CASE NO. 4820 CRB-3-04-6
COMPENSATION REVIEW BOARD
WORKERS’ COMPENSATION COMMISSION
JUNE 24, 2005
LOGISTEC OF CT., INC.
LAMORTE BURNS & CO.
The Claimant was represented by David Kelly, Esq., Montstream & May, L.L.P, 655 Winding Brook Drive, P.O. Box 1087, Glastonbury, CT 06033.
The Respondents were represented by Peter Quay, Esq., Murphy and Beane, One Union Plaza, P.O. Box 590, New London, CT 06320.
This petition for review from the June 2, 2004 Finding and Dismissal for the Commissioner acting for the Third District was heard September 24, 2004 before a Compensation Review Board panel consisting of the Commission Chairman John A. Mastropietro and Commissioners A. Thomas White, Jr. and Donald H. Doyle, Jr.
JOHN A. MASTROPIETRO, CHAIRMAN. The claimant appeals from the June 2, 2004 Finding and Dismissal of the Commissioner Acting for the Third District.1 The facts in this matter as found by the trial commissioner are as follows:
The claimant was employed by Logistec of Connecticut, Inc. on October 22, 1998, when he was seriously injured when he was struck by a broken hoist chain, while working in the hold of a ship, docked in New Haven and floating on navigable waters of the United States of America. The claimant has an accepted claim for these injuries under the provisions of the Longshore Act for which he is receiving benefits. . . .
See Findings, ¶¶ 1-2. Thereafter the trial commissioner concluded: “The claim is hereby dismissed for lack of subject matter jurisdiction. (Cf. Leszcymski v. Andrew Radel Oyster Co., 102 Conn. 511 (1925).” See Findings, ¶ A.
As we noted below this matter was heard at the same time as Coppola v. Logistec of CT., Inc., 4781 CRB-3-04-2 (June 24, 2005). The instant matter differs from the Coppola matter in that our review of the record reflects this matter was the subject of an August 2, 2000 Finding and Award of former Commissioner Robin L. Wilson, (now Judge) acting for the Third District. One of the issues considered by the trial commissioner in the August 2, 2000 Finding and Award was whether subject matter jurisdiction in this matter existed pursuant to Chapter 568. See August 2, 2000 Finding and Award ¶ A. The commissioner concluded in the affirmative. It is our understanding that no appeal was taken of this matter.2 The record reflects that the trial commissioner took administrative notice of the August 2, 2000 Finding and Award. See December 30, 2002 Transcript, p. 3. Unlike the Coppola matter the preliminary issue we confront here is whether the trial commissioner erred in failing to conclude that the August 2, 2000 Finding and Award collaterally estopped the respondents from raising a defense on the basis of subject matter jurisdiction. We think that it does and therefore we reverse the June 2, 2004 Finding and Dismissal and remand for further proceedings. Our courts have repeatedly noted that:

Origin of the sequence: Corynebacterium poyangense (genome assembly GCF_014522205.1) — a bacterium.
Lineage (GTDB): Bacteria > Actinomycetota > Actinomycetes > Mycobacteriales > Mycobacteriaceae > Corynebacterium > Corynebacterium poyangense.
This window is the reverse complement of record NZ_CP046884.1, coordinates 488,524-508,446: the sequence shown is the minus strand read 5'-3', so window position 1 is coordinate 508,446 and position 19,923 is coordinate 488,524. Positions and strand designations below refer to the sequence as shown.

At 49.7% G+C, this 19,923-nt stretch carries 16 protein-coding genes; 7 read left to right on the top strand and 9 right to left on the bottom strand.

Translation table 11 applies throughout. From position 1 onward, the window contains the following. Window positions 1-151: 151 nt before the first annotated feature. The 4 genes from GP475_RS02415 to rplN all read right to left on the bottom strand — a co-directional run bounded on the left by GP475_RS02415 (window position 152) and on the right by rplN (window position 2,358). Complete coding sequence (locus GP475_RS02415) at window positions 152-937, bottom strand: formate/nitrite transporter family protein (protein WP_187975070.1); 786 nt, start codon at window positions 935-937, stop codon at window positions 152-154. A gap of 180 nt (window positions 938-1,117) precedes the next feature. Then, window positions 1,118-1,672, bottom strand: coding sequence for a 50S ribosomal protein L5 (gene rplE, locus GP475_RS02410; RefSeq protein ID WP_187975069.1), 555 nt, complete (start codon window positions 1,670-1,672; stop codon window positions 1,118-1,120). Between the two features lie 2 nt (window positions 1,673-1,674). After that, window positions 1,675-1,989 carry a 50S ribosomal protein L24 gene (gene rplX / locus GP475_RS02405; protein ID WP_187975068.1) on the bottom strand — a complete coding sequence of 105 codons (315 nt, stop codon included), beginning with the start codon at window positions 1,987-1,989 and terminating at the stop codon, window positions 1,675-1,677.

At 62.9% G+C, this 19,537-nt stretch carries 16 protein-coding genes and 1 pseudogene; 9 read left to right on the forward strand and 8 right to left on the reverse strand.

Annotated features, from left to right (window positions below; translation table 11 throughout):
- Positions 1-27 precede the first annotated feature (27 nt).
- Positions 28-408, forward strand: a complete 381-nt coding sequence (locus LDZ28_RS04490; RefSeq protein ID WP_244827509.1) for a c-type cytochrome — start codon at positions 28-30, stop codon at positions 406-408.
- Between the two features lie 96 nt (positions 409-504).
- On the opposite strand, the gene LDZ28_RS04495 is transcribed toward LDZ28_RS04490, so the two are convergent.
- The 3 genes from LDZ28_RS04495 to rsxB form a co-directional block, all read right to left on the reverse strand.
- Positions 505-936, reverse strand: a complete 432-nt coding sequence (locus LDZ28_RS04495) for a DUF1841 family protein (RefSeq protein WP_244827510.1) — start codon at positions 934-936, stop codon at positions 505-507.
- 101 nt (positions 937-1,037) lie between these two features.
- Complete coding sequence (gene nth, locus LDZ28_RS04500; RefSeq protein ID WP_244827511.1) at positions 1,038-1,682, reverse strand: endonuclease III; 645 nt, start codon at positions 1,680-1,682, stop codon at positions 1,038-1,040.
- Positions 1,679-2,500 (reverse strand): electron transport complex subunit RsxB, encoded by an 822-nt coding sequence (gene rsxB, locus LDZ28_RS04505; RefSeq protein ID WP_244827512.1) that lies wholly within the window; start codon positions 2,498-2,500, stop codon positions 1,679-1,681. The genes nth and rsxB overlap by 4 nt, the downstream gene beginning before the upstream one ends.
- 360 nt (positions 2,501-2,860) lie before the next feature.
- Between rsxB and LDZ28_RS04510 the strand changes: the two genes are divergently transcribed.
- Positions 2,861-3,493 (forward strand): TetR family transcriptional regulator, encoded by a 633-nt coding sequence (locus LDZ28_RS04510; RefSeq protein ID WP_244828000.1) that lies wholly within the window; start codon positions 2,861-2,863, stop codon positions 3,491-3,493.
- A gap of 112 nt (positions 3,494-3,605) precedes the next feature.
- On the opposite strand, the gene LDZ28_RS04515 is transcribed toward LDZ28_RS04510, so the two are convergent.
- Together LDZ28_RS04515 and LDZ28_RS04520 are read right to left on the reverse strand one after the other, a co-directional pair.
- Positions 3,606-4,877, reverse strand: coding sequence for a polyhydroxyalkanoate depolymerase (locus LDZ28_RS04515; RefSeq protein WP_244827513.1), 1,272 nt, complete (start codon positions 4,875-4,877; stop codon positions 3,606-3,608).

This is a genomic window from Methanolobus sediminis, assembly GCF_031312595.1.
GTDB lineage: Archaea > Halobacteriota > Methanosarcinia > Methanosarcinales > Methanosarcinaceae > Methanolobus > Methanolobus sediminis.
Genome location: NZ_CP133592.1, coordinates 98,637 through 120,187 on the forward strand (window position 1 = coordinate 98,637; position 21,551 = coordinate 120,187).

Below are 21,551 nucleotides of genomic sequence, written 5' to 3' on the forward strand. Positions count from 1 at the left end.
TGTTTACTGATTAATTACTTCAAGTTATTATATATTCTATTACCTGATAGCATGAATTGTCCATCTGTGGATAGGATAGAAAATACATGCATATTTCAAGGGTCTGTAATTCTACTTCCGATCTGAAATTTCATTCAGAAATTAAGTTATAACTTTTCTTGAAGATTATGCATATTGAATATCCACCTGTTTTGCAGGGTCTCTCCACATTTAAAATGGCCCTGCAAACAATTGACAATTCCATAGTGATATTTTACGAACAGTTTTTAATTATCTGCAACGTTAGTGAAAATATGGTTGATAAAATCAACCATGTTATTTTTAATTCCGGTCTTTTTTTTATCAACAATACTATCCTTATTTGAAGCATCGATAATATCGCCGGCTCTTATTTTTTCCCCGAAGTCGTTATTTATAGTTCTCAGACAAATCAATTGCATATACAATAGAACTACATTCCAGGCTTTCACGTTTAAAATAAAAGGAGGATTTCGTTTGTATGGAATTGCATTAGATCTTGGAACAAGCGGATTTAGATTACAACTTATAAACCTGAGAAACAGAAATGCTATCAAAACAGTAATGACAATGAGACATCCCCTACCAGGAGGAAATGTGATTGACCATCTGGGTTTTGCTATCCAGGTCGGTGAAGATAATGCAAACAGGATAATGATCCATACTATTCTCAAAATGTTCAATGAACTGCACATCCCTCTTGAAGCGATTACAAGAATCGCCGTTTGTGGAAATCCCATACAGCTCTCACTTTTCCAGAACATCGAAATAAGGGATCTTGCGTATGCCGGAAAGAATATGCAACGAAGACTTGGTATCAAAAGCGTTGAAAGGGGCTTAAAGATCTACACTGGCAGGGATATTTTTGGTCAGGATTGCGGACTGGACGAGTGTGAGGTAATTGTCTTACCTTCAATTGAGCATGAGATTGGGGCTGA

“a challenge to subject matter jurisdiction can be raised at any time” and that “[o]nce the question of lack of jurisdiction of a court is raised, [it] must be disposed of no matter in what form it is presented . . . and the court must fully resolve it before proceeding further with the case.” (Internal quotation marks omitted.) Honan v. Dimyan, 85 Conn. App. 66, 69, (856 A.2d 463) (2004); see also ABC, LLC v. State Ethics Commission, 264 Conn. 812, 822-23, (826 A.2d 1077) (2003);